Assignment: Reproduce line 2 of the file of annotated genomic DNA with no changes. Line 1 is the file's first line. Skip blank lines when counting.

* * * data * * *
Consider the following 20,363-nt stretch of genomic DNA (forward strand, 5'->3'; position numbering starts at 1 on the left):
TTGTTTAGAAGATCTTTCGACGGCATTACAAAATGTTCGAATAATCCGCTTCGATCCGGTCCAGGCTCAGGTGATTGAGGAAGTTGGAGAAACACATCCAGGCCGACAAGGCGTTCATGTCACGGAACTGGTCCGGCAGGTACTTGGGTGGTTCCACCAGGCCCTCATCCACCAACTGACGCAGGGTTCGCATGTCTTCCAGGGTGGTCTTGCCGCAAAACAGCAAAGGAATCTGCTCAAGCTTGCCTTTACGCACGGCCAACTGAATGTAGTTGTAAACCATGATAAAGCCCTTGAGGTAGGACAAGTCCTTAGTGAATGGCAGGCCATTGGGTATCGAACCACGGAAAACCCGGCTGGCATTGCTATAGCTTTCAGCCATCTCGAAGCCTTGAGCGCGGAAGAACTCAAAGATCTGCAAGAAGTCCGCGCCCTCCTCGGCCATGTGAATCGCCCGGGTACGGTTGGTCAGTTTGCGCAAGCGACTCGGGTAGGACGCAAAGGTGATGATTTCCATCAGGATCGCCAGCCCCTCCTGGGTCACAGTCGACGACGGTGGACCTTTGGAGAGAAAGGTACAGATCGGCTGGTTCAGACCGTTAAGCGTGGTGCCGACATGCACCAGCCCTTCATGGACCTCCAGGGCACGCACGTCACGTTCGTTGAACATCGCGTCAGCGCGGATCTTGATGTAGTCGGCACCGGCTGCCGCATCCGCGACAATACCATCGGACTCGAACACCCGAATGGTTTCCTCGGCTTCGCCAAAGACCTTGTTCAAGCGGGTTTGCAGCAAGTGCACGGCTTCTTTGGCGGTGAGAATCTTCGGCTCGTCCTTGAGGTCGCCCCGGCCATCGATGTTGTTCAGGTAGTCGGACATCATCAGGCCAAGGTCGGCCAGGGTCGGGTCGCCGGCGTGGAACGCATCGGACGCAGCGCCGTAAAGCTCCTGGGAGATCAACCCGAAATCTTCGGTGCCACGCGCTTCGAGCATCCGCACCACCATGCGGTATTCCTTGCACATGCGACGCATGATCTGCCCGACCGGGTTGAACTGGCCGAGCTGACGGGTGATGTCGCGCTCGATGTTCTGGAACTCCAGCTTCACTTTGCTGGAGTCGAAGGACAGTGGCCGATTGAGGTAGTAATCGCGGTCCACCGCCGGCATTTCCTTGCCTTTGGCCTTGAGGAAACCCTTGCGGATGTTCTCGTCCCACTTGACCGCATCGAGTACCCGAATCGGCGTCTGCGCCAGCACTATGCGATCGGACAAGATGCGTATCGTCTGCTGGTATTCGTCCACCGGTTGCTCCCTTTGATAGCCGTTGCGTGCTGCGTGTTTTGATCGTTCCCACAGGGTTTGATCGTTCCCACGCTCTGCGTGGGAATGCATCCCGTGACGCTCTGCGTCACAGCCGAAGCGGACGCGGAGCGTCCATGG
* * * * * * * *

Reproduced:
TTGTTTAGAAGATCTTTCGACGGCATTACAAAATGTTCGAATAATCCGCTTCGATCCGGTCCAGGCTCAGGTGATTGAGGAAGTTGGAGAAACACATCCAGGCCGACAAGGCGTTCATGTCACGGAACTGGTCCGGCAGGTACTTGGGTGGTTCCACCAGGCCCTCATCCACCAACTGACGCAGGGTTCGCATGTCTTCCAGGGTGGTCTTGCCGCAAAACAGCAAAGGAATCTGCTCAAGCTTGCCTTTACGCACGGCCAACTGAATGTAGTTGTAAACCATGATAAAGCCCTTGAGGTAGGACAAGTCCTTAGTGAATGGCAGGCCATTGGGTATCGAACCACGGAAAACCCGGCTGGCATTGCTATAGCTTTCAGCCATCTCGAAGCCTTGAGCGCGGAAGAACTCAAAGATCTGCAAGAAGTCCGCGCCCTCCTCGGCCATGTGAATCGCCCGGGTACGGTTGGTCAGTTTGCGCAAGCGACTCGGGTAGGACGCAAAGGTGATGATTTCCATCAGGATCGCCAGCCCCTCCTGGGTCACAGTCGACGACGGTGGACCTTTGGAGAGAAAGGTACAGATCGGCTGGTTCAGACCGTTAAGCGTGGTGCCGACATGCACCAGCCCTTCATGGACCTCCAGGGCACGCACGTCACGTTCGTTGAACATCGCGTCAGCGCGGATCTTGATGTAGTCGGCACCGGCTGCCGCATCCGCGACAATACCATCGGACTCGAACACCCGAATGGTTTCCTCGGCTTCGCCAAAGACCTTGTTCAAGCGGGTTTGCAGCAAGTGCACGGCTTCTTTGGCGGTGAGAATCTTCGGCTCGTCCTTGAGGTCGCCCCGGCCATCGATGTTGTTCAGGTAGTCGGACATCATCAGGCCAAGGTCGGCCAGGGTCGGGTCGCCGGCGTGGAACGCATCGGACGCAGCGCCGTAAAGCTCCTGGGAGATCAACCCGAAATCTTCGGTGCCACGCGCTTCGAGCATCCGCACCACCATGCGGTATTCCTTGCACATGCGACGCATGATCTGCCCGACCGGGTTGAACTGGCCGAGCTGACGGGTGATGTCGCGCTCGATGTTCTGGAACTCCAGCTTCACTTTGCTGGAGTCGAAGGACAGTGGCCGATTGAGGTAGTAATCGCGGTCCACCGCCGGCATTTCCTTGCCTTTGGCCTTGAGGAAACCCTTGCGGATGTTCTCGTCCCACTTGACCGCATCGAGTACCCGAATCGGCGTCTGCGCCAGCACTATGCGATCGGACAAGATGCGTATCGTCTGCTGGTATTCGTCCACCGGTTGCTCCCTTTGATAGCCGTTGCGTGCTGCGTGTTTTGATCGTTCCCACAGGGTTTGATCGTTCCCACGCTCTGCGTGGGAATGCATCCCGTGACGCTCTGCGTCACAGCCGAAGCGGACGCGGAGCGTCCATGG